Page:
It’s a war zone around here!

Have you ever looked back and realized that you’d dodged a bullet – or quite possibly an IED?

Què hi ha darrera una porta tancada? // What's...
(Photo credit: ~Oryctes~)

Now, as for myself, I feel no shame in admitting that I’m glad it went down this way, but some people may judge me for it. That’s the risk you take whenever you are truthful; so be it.

I really dodged a bullet when it came to serving in the armed forces. It all started in high school when I decided I would join the Marine Corps after graduation. I scored in the 98th percentile on my ASVAB and was told I could basically write my own ticket; the only problem was that my recruiter was dead set on getting me to lose some weight. I went to the processing center on three occasions and came in a few pounds over every time. I gave up out of frustration, and so in 1995 I did not join the military.

That would have been a decent time for a four-year stint. I would have been done in 1999, which is coincidentally when I tried again – this time for the proper Army. I’d looked at the Air Force, but they told me in no uncertain terms that my job possibilities would be severely limited due to the nature of the misdemeanor that had become part of my criminal record by that time. In ’99 the Army recruiter told me that my life would be a lot easier if I could lose some weight, and come in under the 188-pound mark. When I called him a few months later and told him I was at 165, he said “damn, I told you to lose some weight, not cut off half your ass!” Apparently there’s some concern over losing weight too fast, but it turned out I had done just fine in that department.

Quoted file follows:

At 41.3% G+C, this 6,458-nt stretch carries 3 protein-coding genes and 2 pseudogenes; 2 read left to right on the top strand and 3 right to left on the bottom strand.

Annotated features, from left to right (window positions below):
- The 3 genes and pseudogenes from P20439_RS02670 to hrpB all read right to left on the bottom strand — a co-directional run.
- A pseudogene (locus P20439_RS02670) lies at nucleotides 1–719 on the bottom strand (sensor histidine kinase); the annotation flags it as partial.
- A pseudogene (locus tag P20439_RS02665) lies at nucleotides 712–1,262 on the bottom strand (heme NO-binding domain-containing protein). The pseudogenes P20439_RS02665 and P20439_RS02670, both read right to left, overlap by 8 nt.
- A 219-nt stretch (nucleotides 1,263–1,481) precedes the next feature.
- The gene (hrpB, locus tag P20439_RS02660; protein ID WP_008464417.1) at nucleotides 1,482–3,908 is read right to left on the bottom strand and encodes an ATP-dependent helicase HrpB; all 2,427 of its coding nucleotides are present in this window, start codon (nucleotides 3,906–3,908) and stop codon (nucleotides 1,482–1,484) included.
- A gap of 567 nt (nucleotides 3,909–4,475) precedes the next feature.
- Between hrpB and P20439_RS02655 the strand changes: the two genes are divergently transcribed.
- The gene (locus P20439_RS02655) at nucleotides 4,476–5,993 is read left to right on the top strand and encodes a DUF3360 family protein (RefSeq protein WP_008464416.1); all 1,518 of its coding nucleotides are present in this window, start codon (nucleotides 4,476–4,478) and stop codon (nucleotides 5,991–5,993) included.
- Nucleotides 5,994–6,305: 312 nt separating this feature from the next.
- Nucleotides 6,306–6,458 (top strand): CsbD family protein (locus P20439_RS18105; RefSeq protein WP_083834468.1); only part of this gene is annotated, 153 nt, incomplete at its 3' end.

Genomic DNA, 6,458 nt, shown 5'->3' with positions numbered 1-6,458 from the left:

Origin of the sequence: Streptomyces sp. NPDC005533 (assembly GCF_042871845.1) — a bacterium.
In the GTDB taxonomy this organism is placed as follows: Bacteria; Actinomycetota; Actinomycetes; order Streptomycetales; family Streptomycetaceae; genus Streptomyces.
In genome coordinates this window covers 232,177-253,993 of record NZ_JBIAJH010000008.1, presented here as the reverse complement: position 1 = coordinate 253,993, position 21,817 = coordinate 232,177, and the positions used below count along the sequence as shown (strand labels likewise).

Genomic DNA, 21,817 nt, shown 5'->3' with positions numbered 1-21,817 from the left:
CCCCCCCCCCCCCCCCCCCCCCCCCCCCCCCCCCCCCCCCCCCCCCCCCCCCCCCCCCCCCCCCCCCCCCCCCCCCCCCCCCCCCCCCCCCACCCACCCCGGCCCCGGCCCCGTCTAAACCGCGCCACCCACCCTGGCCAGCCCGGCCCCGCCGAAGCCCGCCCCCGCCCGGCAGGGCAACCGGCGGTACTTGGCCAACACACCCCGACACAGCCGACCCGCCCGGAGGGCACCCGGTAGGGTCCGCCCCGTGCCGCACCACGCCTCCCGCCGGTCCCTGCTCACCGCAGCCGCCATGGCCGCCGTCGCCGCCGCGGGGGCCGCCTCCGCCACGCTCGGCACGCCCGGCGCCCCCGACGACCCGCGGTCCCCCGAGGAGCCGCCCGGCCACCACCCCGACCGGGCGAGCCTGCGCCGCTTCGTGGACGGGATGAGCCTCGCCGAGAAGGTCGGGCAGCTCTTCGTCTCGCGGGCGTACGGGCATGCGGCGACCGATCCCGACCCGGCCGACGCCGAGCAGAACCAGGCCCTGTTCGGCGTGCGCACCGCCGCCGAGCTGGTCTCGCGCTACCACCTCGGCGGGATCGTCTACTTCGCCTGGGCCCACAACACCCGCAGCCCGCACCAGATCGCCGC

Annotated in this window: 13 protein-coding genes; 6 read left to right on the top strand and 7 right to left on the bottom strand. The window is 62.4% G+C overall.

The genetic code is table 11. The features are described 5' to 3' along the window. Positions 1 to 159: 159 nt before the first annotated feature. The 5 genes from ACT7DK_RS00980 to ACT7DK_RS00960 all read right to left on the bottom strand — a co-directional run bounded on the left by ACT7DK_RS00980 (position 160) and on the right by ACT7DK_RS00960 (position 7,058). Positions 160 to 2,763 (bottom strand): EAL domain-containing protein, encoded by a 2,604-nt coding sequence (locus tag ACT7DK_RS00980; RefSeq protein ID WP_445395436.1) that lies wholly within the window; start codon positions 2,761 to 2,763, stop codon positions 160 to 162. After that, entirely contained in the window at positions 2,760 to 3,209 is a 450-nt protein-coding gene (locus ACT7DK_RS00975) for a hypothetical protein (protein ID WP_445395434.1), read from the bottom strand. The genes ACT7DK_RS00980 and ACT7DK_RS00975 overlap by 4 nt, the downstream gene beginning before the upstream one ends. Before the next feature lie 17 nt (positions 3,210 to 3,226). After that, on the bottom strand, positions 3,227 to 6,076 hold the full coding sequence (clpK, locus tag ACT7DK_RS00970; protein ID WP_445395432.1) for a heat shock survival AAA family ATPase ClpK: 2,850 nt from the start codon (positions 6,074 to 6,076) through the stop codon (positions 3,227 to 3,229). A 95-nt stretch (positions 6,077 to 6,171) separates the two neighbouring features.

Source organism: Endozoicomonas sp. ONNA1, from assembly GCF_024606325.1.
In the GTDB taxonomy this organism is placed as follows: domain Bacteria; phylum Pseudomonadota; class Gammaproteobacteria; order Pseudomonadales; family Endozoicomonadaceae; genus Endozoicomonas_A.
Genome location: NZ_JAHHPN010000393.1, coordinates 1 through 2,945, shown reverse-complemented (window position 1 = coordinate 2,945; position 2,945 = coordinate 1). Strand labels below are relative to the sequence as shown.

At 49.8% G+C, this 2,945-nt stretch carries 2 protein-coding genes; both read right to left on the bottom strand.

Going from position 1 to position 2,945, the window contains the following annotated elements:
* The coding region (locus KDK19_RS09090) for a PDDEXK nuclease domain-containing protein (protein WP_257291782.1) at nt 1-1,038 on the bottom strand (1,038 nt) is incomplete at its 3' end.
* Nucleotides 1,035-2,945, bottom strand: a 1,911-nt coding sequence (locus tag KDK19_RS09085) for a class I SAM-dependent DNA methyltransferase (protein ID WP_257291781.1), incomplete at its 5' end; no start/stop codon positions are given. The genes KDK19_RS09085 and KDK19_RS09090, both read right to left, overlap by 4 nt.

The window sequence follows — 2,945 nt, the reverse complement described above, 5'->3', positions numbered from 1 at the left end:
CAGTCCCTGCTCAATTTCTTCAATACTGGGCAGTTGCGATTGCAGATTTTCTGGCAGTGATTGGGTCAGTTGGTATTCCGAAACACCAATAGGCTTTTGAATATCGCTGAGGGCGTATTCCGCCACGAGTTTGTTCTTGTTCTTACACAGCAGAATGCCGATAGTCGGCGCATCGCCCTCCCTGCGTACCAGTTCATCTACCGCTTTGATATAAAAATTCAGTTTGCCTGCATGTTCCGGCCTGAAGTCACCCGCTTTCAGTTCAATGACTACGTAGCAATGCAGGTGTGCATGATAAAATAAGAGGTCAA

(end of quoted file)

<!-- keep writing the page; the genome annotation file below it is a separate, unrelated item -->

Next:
Army training
(Photo credit: The U.S. Army)

So on November 18, 1999, I left on an airplane to Fort Leonard Wood, Missouri. I was supposed to go to Fort Benning in Georgia, and I tried to say so, but in the end I decided it would be easier to just so what they told me to do. The sun was barely ever out, it seems. There was a lot of rushing just to sit around and wait. The first two weeks were all about processing, after all. Then we started to train, and This involved a lot of physical stress, which took its toll on me. My narcolepsy reared it’s ugly head, and it became so uncontrollable I would fall asleep while standing in formation and on a few occasions, while marching. My tendency to fall asleep whenever/wherever got me noticed a lot. eventually I was sent for evaluation by a sleep specialist at the behest of our platoon’s head sergeant, who had a friend with narcolepsy. I was medically discharged, and that was that; on December 17th, 1999 I got on a plane back to Detroit.

Warrior Infantry Fighting Vehicle on Exercise ...
(Photo credit: Defence Images)

During my month in the Army I learned a lot of stuff. I picked up a lot of good habits and managed to quell a few bad ones. I saw a guy my age have a heart attack. I met a kid who didn’t know who Michael Jackson was, which blew my mind. I learned that a lot of people judge me by how I stand, and how I carry myself – and I don’t mean that generally, I mean a couple guys told me they had the impression that I was a “rich kid” because of how straight I stood. So self-consciously, I’ve never stopped holding myself quite upright.